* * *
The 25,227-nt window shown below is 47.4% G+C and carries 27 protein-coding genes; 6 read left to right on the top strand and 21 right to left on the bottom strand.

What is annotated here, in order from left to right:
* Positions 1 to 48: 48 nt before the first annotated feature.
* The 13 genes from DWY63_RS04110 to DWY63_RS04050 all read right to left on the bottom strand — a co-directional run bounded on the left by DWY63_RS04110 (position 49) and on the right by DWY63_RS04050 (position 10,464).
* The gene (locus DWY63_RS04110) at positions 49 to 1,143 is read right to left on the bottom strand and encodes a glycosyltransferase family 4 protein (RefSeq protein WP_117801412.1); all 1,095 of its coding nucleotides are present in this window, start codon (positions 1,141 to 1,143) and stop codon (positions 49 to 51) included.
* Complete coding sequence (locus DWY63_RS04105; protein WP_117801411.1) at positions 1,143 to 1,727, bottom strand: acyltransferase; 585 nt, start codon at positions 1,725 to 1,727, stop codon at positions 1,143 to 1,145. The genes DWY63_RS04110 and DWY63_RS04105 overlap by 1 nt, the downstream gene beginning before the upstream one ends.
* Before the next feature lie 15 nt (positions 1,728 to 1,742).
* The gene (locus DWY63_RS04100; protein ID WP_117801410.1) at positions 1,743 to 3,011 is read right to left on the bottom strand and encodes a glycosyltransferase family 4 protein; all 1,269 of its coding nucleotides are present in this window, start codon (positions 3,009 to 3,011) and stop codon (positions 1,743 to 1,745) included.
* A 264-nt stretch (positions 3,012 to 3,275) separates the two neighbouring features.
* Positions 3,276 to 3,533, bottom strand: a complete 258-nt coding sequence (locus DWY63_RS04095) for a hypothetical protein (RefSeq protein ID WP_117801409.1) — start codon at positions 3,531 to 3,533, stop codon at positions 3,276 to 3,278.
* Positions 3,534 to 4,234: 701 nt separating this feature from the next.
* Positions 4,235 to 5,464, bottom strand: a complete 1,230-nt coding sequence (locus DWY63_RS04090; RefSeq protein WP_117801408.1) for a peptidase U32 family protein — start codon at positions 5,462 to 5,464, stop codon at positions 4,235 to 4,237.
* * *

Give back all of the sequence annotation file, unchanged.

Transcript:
The 25,227-nt window shown below is 47.4% G+C and carries 27 protein-coding genes; 6 read left to right on the top strand and 21 right to left on the bottom strand.

What is annotated here, in order from left to right:
* Positions 1 to 48: 48 nt before the first annotated feature.
* The 13 genes from DWY63_RS04110 to DWY63_RS04050 all read right to left on the bottom strand — a co-directional run bounded on the left by DWY63_RS04110 (position 49) and on the right by DWY63_RS04050 (position 10,464).
* The gene (locus DWY63_RS04110) at positions 49 to 1,143 is read right to left on the bottom strand and encodes a glycosyltransferase family 4 protein (RefSeq protein WP_117801412.1); all 1,095 of its coding nucleotides are present in this window, start codon (positions 1,141 to 1,143) and stop codon (positions 49 to 51) included.
* Complete coding sequence (locus DWY63_RS04105; protein WP_117801411.1) at positions 1,143 to 1,727, bottom strand: acyltransferase; 585 nt, start codon at positions 1,725 to 1,727, stop codon at positions 1,143 to 1,145. The genes DWY63_RS04110 and DWY63_RS04105 overlap by 1 nt, the downstream gene beginning before the upstream one ends.
* Before the next feature lie 15 nt (positions 1,728 to 1,742).
* The gene (locus DWY63_RS04100; protein ID WP_117801410.1) at positions 1,743 to 3,011 is read right to left on the bottom strand and encodes a glycosyltransferase family 4 protein; all 1,269 of its coding nucleotides are present in this window, start codon (positions 3,009 to 3,011) and stop codon (positions 1,743 to 1,745) included.
* A 264-nt stretch (positions 3,012 to 3,275) separates the two neighbouring features.
* Positions 3,276 to 3,533, bottom strand: a complete 258-nt coding sequence (locus DWY63_RS04095) for a hypothetical protein (RefSeq protein ID WP_117801409.1) — start codon at positions 3,531 to 3,533, stop codon at positions 3,276 to 3,278.
* Positions 3,534 to 4,234: 701 nt separating this feature from the next.
* Positions 4,235 to 5,464, bottom strand: a complete 1,230-nt coding sequence (locus DWY63_RS04090; RefSeq protein WP_117801408.1) for a peptidase U32 family protein — start codon at positions 5,462 to 5,464, stop codon at positions 4,235 to 4,237.